In two of the previous installments, American kids were the bad guys. In another one, it was the Japanese. This time, many of the Chinese people, including kids, were shown as loud, arrogant and downright cruel. The level of beating poor little Dre receives is so severe it is hard to watch.
What kind of impression will western kids get out of this brutality? Will many of them go “Yippee!” when their parents suggest they might travel to China? Will they do their best to make friends with the next door neighbors, whose eyes are a bit slanted like the kids’ eyes in the movie?
At the end of the movie, the “Karate Kid” whoops the Chinese’s butt at their own national and traditional martial art, having had only a month to practice with the maintenance man. America 1, China nil. 3,000 years of practice and one gentle American kid with braided hair comes along and wins – on the big screen, too.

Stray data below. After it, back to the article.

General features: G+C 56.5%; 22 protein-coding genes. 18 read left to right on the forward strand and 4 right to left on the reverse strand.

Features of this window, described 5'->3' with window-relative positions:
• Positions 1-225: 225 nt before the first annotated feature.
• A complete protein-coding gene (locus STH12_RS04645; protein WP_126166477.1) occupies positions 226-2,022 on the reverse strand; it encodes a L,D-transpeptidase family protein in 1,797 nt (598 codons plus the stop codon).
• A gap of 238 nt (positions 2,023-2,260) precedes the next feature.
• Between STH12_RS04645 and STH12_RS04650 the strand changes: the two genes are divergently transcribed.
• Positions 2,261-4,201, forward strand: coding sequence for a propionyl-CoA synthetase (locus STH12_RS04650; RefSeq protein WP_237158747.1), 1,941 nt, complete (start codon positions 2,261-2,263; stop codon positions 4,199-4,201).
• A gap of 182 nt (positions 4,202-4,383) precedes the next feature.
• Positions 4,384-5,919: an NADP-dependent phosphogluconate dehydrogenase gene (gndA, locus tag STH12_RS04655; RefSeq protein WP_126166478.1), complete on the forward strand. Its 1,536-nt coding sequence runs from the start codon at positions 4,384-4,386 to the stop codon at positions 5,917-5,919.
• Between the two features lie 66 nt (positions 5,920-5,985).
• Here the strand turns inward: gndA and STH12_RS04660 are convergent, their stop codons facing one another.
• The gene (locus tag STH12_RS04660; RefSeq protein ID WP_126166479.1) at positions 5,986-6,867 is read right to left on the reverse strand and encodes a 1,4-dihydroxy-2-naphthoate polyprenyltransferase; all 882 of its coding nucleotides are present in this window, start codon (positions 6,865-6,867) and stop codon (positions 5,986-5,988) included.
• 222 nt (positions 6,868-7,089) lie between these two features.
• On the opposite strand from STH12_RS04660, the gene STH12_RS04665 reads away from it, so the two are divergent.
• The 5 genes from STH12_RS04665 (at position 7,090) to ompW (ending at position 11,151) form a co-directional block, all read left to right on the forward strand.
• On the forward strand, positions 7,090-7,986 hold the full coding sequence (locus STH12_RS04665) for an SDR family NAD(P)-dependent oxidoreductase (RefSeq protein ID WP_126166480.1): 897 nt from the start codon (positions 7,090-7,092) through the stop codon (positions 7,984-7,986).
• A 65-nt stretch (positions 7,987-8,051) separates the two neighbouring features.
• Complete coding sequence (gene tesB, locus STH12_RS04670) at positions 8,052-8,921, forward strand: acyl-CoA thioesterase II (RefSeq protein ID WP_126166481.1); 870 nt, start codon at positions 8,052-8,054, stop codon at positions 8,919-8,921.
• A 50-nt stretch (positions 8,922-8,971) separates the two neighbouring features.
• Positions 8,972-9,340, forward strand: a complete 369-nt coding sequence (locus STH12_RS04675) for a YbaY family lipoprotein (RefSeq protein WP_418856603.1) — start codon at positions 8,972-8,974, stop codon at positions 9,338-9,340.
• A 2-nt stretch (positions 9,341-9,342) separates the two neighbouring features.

I believe kids may get a number of disturbing beliefs out of this particular aspect:
- You can be smaller, weaker, inexperienced, have a broken leg, pain in your ribs and only 1 month of training, but still beat someone who is bigger, stronger, fitter, unhurt and has at least 8 years of practice. I would like to see you try convincing someone with this belief to do their Math homework or practice their piano
- You can stare at a woman controlling Chi in front of a snake for 2 minutes and be able to summon that ability to control another person without ever practicing it or learning how it works (“Clear your mind” hardly qualifies as learning)